As was recently reported in the New York Times, Google purchased Boston Dynamics, a leading lab in the field of robotics which has been a regular recipient of US military contracts, and has performed prime research and development for the Defense Advanced Research Projects Agency. With funding from DARPA, Boston Dynamics produced humanoid robots PETMAN and ATLAS, as well as collection of imitation animals, including Big Dog, Cheetah, and WildCat, each with their own military applications.
"The Avatar program will develop interfaces and algorithms to enable a soldier to effectively
partner with a semi-autonomous bi-pedal machine and allow it to act as the soldier's surrogate. Once developed, Avatar will allow soldiers to remain out of harm's way while still leveraging their experience and strengths to complete important missions such as sentry/perimeter control, room clearing, combat casualty recovery, and, eventually, dismounted combat maneuver. Anticipated service users include the Army, Marines and Special Forces."
In the New York Times article, there was a vague and unconvincing attempt to distance Google from the role of military contractor, stating that "Google executives said the company would honor existing military contracts, but that it did not plan to move toward becoming a military contractor on its own." The "on its own" phrasing appears to leave some wiggle room for ongoing military contracting, perhaps implying it would remain primarily an internet company (while doing some "side work" for the Pentagon), or referring to the search giant's intention to work in a cooperative effort with other individuals or research firms for the US government.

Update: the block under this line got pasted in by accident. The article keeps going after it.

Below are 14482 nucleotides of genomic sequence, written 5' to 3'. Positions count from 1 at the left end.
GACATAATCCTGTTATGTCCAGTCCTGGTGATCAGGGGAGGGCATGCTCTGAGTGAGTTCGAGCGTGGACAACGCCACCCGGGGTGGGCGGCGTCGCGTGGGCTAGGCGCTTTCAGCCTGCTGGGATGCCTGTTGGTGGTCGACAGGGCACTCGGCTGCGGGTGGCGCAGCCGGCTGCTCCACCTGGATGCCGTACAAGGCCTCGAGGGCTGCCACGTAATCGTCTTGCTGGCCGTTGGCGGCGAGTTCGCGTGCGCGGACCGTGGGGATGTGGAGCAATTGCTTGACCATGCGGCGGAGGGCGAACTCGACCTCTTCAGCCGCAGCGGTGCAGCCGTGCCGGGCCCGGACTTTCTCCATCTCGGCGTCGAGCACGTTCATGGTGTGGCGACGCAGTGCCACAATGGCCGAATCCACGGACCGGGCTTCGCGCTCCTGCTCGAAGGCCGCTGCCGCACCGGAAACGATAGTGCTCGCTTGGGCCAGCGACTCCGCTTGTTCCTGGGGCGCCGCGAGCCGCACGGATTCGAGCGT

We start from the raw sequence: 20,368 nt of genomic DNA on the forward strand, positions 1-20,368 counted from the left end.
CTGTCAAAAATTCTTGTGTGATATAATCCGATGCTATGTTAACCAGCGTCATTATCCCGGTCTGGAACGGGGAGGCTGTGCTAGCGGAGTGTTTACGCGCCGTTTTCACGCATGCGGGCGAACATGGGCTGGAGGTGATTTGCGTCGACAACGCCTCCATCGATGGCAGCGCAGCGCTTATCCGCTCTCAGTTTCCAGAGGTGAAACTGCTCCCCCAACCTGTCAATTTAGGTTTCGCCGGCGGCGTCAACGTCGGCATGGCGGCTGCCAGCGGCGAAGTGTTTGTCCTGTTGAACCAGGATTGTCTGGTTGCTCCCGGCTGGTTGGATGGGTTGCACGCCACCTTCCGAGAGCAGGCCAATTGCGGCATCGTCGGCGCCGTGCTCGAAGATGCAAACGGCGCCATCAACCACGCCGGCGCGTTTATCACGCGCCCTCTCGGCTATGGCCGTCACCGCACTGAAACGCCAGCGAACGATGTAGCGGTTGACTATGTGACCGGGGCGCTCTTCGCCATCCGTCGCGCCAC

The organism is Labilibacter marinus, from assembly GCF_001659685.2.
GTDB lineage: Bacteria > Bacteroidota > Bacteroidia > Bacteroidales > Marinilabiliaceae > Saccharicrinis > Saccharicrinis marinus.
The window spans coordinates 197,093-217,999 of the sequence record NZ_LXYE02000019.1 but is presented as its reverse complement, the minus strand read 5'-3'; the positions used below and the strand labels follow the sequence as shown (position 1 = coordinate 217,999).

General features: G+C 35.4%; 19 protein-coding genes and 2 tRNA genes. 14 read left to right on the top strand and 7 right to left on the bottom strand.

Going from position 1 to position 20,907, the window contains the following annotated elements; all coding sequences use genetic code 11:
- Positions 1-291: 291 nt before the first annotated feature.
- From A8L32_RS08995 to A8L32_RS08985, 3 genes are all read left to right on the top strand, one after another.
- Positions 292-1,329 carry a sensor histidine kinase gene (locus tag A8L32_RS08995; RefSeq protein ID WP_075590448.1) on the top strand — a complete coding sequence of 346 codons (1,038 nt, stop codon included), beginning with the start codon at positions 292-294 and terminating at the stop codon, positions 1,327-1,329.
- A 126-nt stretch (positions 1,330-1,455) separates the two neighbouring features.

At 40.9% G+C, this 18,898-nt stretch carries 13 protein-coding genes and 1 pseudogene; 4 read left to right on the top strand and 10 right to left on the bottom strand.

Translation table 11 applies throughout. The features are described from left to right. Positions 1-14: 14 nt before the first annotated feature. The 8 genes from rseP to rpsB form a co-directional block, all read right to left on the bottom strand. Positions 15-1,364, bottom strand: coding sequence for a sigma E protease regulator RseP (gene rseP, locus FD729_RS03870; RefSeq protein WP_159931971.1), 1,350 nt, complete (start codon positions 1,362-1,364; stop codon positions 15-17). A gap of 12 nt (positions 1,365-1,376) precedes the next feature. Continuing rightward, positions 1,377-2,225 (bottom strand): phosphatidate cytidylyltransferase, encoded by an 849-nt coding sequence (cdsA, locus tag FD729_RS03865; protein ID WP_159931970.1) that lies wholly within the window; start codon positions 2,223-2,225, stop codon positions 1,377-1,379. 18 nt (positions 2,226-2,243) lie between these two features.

If Google continues its current development of high tech toys for the US military, there's no reason to believe that the general public would be aware of it. Recent SEC rule changes have allowed Google among other corporations to omit the majority of their subsidiaries from public records, and as a result, Google's publicly available list of subsidiaries shrank from over one hundred to just two, over the course of three years, according to the Wall Street Journal. Might some iteration of General Dynamics find itself rebranded and relocated overseas to avoid the scrutiny of those curious about Google's new found military connection? This legal cloak, coupled with a total lack of transparency within the US government, gives Google just the kind of cover it needs to go forward with creating technology for the US military, should it desire to do so.
It is also interesting to note that Google has previously crossed paths with DARPA and the US military. Google's fleet of self driving cars was developed under the direction of Sebastian Thrun, winner of the DARPA driverless car Grand Challenge competition, and second place winner of the DARPA Urban Challenge competition. Additionally, in 2012 Regina Dugan left her role as director of DARPA to work in an executive position at Google. And thanks to Edward Snowden, we learned that Google has been collaborating with the NSA under the PRISM program, giving the spy agency access to vast amounts of data stored on their servers. The company actually received millions of dollars in government funds to implement the program. It should be mentioned that the NSA operates under the jurisdiction of the Pentagon, and thus is a military agency.
All of this hints at the overlapping and evolving high tech power structure, where Google's acquisition of Boston Dynamics points to a high stakes, behind-the-scenes merging of government and corporate power. In order to stay competitive, national security players converge with military researchers and "civilian" tech giants, establishing an all pervasive security grid in which we all take part. Semi and fully autonomous robots, artificial intelligence, ubiquitous surveillance, and drones all become the subjects of bleeding edge interest in the interconnected world of the elites.